I've often seen the names, Lord Ayyappa and Sri Dharma Sastha. Lord Ayyappa is the Son of Lord Shiva and Lord Vishnu (Mohini).But what are the differences between them? Are Lord Ayyappa and Sri Dharma Sastha the same?

  • 2
    Ayyappa refers to prince Manikandan of Pandalam, who was a human incarnation of the god Dharma Shasta. Dharma Shasta was born long ago, when Mohini Avatara happened. Ayyappa was born relatively recently; a friend/devoteee of his was a Muslim general named Vavar. Jan 5, 2018 at 15:24
  • 2
    both are same .. Jan 5, 2018 at 17:14
  • @Keshav Srinivasan - Could you elaborate your comment and convert this to a proper answer format with references?
    – Kiran RS
    Jan 5, 2018 at 17:20
  • @Rakesh - I don't think so
    – Kiran RS
    Jan 5, 2018 at 17:21
  • 2
    @KiranRS if you already know then why the question Jan 5, 2018 at 17:28

2 Answers 2


This is a kind of question which should be answered by the yogis or those who are in those lines, those who converse with the divine power, rather than scholars who read books which itself is many times altered and wild and creative imagination for a noble purpose. As per the tantrik beliefs, both are different, one born as a human, and the other is siva-narayana chaithanya. The truth is more bitter, so better, be with the Sastha form. So, in temple worships, Sastha form only has to be worshiped, as this can often lead to many issues, those who know this, will keep this with them, to avoid confusion to common lot.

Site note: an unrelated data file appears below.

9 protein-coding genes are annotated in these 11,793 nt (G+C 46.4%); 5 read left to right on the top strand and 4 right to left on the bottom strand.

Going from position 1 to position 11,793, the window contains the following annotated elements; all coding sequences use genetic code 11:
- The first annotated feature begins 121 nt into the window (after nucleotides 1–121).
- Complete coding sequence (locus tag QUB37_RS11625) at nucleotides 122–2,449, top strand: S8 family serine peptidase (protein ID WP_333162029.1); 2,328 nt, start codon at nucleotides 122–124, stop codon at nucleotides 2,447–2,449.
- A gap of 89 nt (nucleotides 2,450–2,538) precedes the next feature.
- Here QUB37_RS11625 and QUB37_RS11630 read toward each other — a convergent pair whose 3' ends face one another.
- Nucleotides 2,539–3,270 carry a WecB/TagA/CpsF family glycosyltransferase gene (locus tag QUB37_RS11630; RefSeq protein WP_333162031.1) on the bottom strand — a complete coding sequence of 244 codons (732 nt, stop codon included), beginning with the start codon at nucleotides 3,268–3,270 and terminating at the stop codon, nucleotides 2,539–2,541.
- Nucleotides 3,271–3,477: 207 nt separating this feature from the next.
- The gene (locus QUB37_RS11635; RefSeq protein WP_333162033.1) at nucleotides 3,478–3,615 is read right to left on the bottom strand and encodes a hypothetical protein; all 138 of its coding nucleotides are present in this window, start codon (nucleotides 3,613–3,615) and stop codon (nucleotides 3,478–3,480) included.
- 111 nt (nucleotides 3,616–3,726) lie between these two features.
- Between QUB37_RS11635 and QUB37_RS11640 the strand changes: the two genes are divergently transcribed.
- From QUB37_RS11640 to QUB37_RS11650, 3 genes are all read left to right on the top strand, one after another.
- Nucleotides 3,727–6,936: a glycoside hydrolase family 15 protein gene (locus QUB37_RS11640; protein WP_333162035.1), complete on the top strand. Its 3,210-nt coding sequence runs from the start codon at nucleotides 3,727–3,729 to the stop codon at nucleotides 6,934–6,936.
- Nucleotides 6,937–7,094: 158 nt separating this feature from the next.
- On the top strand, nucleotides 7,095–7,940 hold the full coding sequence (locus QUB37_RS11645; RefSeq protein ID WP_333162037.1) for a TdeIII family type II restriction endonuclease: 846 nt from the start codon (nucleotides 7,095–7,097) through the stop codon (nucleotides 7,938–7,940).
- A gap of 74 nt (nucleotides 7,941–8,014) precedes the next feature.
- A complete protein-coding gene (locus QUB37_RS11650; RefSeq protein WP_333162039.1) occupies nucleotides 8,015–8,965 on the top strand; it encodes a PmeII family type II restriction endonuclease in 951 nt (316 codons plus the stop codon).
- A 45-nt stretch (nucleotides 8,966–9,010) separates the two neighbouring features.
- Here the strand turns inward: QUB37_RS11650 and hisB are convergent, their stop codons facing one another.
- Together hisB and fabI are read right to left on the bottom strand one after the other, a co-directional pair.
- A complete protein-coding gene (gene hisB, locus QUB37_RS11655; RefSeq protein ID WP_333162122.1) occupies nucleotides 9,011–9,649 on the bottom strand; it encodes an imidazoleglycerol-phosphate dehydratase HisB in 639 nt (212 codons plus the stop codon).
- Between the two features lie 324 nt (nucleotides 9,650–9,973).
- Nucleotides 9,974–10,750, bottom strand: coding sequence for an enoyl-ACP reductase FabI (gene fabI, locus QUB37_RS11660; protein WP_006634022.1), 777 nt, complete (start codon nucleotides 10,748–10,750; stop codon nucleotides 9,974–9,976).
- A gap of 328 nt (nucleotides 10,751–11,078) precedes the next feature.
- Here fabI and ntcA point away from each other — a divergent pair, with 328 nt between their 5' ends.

Theoritically they are different.

Ayyappan was the adopted son of the king of pandalam, actually the son of Shiva and Mohini. He was a Nitya Bramhachari. (https://en.wikipedia.org/wiki/Ayyappan)

But Dharma Sastha means a man who has the power to make and implement dharmas or righteousness in the society. He also has 2 wives. (http://vipasana-vidushika.blogspot.in/2013/05/ayyappa-as-dharma-sastha.html)

The problem arises because of Sabarimala Ayyappa temple being named and also conducting poojas on Dharma Sastha

You must log in to answer this question.

Not the answer you're looking for? Browse other questions tagged .